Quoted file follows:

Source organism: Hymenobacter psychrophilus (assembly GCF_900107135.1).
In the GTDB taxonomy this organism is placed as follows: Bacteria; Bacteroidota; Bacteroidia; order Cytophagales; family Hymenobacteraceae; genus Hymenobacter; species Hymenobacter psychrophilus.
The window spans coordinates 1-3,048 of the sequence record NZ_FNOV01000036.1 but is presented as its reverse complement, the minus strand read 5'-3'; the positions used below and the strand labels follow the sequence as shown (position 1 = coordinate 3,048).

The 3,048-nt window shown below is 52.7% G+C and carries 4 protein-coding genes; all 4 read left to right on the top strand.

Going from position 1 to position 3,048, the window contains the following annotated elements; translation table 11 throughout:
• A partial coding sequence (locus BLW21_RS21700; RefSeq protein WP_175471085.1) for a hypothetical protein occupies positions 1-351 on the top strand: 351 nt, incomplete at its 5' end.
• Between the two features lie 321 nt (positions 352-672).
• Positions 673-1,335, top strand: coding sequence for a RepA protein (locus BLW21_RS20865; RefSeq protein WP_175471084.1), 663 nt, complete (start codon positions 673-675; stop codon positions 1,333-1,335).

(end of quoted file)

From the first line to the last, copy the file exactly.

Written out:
Source organism: Hymenobacter psychrophilus (assembly GCF_900107135.1).
In the GTDB taxonomy this organism is placed as follows: Bacteria; Bacteroidota; Bacteroidia; order Cytophagales; family Hymenobacteraceae; genus Hymenobacter; species Hymenobacter psychrophilus.
The window spans coordinates 1-3,048 of the sequence record NZ_FNOV01000036.1 but is presented as its reverse complement, the minus strand read 5'-3'; the positions used below and the strand labels follow the sequence as shown (position 1 = coordinate 3,048).

The 3,048-nt window shown below is 52.7% G+C and carries 4 protein-coding genes; all 4 read left to right on the top strand.

Going from position 1 to position 3,048, the window contains the following annotated elements; translation table 11 throughout:
• A partial coding sequence (locus BLW21_RS21700; RefSeq protein WP_175471085.1) for a hypothetical protein occupies positions 1-351 on the top strand: 351 nt, incomplete at its 5' end.
• Between the two features lie 321 nt (positions 352-672).
• Positions 673-1,335, top strand: coding sequence for a RepA protein (locus BLW21_RS20865; RefSeq protein WP_175471084.1), 663 nt, complete (start codon positions 673-675; stop codon positions 1,333-1,335).